Effexor is the brand name for the prescription medication venlafaxine hydrochloride, while Lexapro is a brand name for escitalopram oxalate. Both drugs are selective serotonin reuptake inhibitors used to treat depression and anxiety disorder.
Effexor is filtered from your blood through the kidneys, while Lexapro is processed mainly through the liver. Because of effexor's use of the kidneys, patients with kidney problems may benefit more from Lexapro. Likewise, those with liver problems may fair better with Effexor.
Effexor is sometimes used to treat panic disorders or sudden severe physical symptoms of fear with no discernible cause, according to the Mayo Clinic, as well as fibromyalgia. Lexapro is not typically used for this purpose, but is sometimes given for the treatment of neuropathy, or nerve pain, and migraine headaches.
Effexor is available both in its regular form, but also in an extended-release form, which slowly administers small doses of the medication over a period of several hours. Lexapro is only available in one form, which reaches its maximum effectiveness within five hours, according to RxList.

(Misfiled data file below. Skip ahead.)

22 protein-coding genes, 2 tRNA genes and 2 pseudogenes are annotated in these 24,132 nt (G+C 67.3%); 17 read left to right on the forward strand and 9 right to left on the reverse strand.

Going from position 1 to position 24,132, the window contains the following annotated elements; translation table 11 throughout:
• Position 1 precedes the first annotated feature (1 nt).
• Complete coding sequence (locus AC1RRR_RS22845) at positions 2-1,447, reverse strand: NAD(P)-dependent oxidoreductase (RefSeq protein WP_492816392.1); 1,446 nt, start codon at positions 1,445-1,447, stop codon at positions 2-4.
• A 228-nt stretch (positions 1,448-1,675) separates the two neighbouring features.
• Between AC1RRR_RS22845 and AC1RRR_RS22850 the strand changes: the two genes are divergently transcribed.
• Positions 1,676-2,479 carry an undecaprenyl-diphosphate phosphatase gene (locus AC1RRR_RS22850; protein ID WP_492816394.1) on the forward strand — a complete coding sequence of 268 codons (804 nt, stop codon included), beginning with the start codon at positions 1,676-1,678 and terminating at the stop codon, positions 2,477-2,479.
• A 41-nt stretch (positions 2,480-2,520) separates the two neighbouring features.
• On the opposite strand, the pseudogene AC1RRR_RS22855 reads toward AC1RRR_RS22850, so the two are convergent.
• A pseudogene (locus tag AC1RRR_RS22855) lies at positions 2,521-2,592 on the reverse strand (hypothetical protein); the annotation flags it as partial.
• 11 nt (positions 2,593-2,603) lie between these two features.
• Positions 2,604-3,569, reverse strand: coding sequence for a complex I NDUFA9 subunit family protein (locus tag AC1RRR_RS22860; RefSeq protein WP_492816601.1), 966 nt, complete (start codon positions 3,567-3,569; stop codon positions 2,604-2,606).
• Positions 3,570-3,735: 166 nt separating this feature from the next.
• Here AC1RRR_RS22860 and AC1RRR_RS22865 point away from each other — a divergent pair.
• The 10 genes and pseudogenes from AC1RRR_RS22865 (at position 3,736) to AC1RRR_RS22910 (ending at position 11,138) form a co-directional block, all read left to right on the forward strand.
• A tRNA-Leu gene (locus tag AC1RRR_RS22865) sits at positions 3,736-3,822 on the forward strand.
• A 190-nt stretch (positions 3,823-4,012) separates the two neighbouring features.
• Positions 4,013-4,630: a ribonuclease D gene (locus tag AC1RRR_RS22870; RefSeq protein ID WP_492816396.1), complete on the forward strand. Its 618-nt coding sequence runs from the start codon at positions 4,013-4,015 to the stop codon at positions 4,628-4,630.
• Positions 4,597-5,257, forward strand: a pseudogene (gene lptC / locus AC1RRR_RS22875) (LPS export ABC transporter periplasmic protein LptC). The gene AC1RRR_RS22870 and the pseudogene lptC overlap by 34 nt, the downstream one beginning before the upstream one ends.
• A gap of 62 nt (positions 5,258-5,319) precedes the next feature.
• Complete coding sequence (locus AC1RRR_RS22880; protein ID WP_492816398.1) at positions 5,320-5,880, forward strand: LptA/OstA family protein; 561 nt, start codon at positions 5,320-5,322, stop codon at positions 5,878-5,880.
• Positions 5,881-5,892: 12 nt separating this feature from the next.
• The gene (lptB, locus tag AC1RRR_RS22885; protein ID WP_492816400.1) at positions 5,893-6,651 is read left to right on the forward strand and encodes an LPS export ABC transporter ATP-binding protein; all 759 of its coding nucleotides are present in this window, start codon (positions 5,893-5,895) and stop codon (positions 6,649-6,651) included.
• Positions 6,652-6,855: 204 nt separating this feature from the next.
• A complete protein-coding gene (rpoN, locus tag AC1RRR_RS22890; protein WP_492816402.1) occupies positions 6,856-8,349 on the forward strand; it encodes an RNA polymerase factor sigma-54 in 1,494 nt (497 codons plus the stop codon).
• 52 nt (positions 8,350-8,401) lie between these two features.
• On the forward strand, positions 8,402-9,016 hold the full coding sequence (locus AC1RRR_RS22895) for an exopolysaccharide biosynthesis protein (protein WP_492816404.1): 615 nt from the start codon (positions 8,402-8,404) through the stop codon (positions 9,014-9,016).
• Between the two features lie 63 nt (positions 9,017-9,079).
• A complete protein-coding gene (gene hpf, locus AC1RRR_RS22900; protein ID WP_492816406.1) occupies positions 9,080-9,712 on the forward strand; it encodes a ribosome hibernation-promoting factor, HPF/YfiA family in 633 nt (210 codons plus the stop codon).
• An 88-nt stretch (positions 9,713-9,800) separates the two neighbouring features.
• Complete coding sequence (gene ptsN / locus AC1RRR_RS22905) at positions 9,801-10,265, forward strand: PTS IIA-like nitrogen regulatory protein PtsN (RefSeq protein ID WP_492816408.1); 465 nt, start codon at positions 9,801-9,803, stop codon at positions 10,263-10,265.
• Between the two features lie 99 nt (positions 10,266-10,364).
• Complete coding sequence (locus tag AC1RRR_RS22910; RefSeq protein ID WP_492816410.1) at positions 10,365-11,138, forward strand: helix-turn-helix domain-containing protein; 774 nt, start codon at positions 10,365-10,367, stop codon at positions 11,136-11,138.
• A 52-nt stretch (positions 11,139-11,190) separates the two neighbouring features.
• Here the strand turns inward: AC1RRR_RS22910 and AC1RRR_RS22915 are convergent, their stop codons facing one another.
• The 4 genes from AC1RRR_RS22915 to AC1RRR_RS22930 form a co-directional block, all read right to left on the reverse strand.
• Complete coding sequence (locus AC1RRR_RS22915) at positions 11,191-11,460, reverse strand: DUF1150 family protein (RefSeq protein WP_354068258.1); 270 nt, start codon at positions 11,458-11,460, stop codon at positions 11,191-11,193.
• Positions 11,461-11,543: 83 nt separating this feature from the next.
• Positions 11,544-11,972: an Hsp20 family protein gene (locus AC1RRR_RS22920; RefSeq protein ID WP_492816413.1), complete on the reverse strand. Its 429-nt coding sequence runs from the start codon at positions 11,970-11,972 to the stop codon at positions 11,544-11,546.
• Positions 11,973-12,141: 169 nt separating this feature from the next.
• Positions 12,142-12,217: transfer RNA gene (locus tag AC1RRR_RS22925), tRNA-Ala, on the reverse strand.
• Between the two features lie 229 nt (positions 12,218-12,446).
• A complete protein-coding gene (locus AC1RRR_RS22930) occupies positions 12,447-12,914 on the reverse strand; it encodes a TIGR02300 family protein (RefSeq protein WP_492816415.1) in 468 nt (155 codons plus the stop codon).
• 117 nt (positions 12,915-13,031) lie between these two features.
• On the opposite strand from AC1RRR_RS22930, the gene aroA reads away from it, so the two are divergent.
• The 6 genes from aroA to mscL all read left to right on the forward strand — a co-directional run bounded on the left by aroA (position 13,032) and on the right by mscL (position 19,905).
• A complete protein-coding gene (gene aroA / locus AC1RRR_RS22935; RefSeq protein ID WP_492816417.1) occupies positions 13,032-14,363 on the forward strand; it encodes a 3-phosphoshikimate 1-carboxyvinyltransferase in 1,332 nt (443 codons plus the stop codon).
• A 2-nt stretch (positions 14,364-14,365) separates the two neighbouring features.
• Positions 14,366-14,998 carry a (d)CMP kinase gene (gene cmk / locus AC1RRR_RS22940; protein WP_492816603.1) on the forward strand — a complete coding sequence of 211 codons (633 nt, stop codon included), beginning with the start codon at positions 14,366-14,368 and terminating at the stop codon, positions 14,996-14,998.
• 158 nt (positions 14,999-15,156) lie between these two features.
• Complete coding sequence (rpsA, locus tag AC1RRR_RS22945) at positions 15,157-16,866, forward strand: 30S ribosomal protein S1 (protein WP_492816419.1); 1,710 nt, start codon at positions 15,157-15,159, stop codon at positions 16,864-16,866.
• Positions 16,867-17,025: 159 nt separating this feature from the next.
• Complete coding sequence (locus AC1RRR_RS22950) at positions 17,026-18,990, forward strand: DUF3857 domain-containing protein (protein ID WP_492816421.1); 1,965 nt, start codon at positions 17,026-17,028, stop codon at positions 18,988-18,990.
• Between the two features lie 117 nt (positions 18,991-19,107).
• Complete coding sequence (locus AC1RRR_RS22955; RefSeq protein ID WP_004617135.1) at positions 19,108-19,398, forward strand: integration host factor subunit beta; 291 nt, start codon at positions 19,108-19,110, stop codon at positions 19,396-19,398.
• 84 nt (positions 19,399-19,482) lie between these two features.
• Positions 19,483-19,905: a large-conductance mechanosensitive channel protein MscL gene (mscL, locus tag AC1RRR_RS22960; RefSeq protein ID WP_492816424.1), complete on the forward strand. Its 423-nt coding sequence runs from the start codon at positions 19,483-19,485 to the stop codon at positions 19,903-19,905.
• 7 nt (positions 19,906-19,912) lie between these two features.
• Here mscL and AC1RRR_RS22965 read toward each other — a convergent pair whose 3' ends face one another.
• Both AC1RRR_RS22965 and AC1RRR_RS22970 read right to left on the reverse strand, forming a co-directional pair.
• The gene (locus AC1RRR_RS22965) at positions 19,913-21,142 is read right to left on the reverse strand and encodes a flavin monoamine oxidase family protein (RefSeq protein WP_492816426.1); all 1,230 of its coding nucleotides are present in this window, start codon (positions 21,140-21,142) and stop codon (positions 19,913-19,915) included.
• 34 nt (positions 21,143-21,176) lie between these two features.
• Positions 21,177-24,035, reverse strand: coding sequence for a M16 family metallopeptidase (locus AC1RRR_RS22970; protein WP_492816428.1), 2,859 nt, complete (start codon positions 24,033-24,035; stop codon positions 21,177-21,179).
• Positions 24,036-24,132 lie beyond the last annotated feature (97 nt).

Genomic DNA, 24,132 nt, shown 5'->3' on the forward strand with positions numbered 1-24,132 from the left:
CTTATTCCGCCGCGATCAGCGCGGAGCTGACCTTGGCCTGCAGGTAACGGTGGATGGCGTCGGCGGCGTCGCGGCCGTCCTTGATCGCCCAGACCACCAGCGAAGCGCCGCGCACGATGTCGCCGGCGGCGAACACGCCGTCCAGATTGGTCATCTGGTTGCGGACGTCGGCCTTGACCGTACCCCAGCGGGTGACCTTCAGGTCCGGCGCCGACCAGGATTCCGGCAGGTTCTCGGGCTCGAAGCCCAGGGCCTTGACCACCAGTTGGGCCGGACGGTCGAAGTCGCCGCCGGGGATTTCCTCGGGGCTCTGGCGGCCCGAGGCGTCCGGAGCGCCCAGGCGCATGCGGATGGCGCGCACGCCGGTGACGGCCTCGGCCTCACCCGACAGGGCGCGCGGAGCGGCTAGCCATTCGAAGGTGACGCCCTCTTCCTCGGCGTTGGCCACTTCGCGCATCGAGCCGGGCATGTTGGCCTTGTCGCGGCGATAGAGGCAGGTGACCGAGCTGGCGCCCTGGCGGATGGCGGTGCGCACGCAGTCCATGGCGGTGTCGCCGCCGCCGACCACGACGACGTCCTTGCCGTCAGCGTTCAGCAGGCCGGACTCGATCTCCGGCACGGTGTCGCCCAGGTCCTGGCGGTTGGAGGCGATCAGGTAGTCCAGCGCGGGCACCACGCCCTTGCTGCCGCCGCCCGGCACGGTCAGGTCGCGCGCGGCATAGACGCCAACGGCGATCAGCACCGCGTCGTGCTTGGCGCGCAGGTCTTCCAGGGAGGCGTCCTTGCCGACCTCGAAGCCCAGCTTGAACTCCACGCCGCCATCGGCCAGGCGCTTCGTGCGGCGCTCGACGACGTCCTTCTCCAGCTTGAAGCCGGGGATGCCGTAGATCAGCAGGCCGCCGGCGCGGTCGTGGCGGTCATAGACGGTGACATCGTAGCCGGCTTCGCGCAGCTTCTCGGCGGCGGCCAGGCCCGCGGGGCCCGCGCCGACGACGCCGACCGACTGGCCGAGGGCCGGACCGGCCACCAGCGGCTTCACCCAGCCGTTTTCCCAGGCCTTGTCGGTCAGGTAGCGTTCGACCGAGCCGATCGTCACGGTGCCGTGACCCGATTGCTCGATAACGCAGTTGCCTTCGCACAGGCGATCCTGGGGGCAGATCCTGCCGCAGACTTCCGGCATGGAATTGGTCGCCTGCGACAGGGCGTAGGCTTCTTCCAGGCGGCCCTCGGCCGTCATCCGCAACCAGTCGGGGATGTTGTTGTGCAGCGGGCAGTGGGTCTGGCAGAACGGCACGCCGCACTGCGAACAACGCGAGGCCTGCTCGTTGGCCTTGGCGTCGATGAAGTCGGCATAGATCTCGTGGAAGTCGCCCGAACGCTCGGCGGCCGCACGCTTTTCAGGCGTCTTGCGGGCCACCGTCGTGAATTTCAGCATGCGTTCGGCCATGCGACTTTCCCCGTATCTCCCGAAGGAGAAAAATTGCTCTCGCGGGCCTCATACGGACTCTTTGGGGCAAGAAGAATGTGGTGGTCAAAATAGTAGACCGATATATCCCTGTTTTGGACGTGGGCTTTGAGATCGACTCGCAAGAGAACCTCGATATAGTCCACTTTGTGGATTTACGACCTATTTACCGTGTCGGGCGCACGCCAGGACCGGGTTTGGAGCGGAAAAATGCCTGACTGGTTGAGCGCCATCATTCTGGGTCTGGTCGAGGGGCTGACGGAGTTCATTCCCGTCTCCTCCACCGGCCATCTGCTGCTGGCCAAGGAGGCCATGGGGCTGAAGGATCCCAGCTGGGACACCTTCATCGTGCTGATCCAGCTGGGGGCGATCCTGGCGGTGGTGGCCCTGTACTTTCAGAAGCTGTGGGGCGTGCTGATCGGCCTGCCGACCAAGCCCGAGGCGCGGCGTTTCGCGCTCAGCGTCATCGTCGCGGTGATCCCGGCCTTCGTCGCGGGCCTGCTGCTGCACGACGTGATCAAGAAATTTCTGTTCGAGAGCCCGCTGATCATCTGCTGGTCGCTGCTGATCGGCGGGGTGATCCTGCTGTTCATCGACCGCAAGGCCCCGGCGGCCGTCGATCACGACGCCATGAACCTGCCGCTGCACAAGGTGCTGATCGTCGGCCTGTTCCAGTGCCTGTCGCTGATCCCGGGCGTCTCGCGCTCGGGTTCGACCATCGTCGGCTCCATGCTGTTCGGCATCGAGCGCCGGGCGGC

Use in Adolescents
Lexapro is approved by the U.S. Food and Drug Administration for the treatment of depression in children ages twelve to seventeen. Effexor is typically not prescribed for children, according to the Mayo Clinic.
In clinical trials conducted by the FDA and published on RxList, approximately 6 percent of patients who used Effexor lost 5 percent of their body weight or more during treatment with the drug, while weight loss was not observed in trials for Lexapro. Although weight loss could be beneficial for some people, Effexor may be dangerous for those who are already underweight, suffering from an eating disorder, or taking pills for weight loss like sibutramine.